Well, of course Ayatsuji Yukito isn't really dead (or I have been mailing with a dead man this week). A bit confusing, but The Ayatsuji Yukito Murder Case - The House of the Owners is the novelization of a stage play, about a murder commited during a stage play. And it wasn't a normal stage play either. For it was organized by Mystery Night, a murder play group which has been around for 26 years. As far as I know, the basic set-up is the same every time: a murder play is performed in front of the public, after which the public have a chance to question the suspects. At the end of the night, guests hand in sheets with their deductions / who they think the murderer is. Gather enough points and your name will be remembered as a great detective forever (or something like that). This particular 'crossover' was held in the summer of 2012, as it was the 25th anniversary since their debut for both Ayatsuji Yukito and Mystery Night,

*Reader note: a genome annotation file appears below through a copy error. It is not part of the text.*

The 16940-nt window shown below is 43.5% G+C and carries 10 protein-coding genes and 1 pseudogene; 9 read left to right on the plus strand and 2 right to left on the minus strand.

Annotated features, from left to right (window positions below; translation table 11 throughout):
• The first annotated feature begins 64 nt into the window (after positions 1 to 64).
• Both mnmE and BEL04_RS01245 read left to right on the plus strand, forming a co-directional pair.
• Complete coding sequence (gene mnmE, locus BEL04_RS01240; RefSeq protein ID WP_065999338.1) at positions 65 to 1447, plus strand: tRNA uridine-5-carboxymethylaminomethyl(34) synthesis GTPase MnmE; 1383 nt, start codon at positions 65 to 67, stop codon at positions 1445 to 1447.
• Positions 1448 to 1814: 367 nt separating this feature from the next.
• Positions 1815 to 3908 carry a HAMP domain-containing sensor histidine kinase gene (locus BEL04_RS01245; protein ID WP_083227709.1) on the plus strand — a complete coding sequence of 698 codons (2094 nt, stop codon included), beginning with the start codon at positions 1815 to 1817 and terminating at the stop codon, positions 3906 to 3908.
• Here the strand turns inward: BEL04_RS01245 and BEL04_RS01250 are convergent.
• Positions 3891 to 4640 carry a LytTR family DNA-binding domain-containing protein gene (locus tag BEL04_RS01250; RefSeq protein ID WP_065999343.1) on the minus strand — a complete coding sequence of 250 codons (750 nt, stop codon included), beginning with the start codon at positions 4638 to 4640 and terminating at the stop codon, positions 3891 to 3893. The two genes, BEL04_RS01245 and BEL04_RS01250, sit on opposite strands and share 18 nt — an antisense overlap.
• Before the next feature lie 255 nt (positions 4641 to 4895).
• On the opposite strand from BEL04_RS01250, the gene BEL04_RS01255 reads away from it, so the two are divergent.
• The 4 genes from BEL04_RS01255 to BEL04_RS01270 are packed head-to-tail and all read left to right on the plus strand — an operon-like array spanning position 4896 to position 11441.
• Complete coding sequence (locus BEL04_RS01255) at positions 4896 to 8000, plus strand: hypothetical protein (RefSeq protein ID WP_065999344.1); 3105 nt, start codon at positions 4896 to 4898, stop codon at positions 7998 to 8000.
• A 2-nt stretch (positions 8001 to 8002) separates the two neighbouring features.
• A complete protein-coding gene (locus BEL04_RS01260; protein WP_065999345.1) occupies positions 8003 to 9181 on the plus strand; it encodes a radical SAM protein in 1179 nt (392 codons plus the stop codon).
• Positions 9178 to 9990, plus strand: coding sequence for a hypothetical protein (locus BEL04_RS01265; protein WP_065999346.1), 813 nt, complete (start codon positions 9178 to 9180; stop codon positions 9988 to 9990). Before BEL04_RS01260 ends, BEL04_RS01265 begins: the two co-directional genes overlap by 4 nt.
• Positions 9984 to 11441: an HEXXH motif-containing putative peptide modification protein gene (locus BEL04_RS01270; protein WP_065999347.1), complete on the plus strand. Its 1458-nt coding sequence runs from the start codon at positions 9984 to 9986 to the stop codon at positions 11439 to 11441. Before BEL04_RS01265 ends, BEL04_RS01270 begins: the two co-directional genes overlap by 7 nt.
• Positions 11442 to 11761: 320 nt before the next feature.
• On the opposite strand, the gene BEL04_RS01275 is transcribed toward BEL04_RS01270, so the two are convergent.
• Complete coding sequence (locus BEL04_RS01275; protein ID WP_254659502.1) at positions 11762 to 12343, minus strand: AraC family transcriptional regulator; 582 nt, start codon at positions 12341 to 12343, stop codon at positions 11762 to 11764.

The book contains a novelization of the murder play, written by Amane Ryou, as well as a report on how the play went and some interviews with the actors and Ayatsuji Yukito himself. For this review, I'll only look at the novelization of the play. The rest is probably quite interesting if you attended the play yourself, but a report on how the project was organized just isn't that captivating if you weren't there. I have to note that the novelization is very short, with the novelization about as long as the rest of the book (300 pages in total).

The setting of an actual murder happening during a murder play isn't new, of course. I remember an early Kindachi Shounen no Jikenbo story for example, as well as a very recent Gyakuten Saiban / Ace Attorney stage play. And if we go further and go to murders committed during filming of movies / TV shows and such, we could probably fill a very interesting post. But not this time. But on topic: the novelization of Ayatsuji Yukito Satsujin Jiken is surprisingly fun, but it does show to an extent that sometimes, tricks just seem better suited for certain media over others.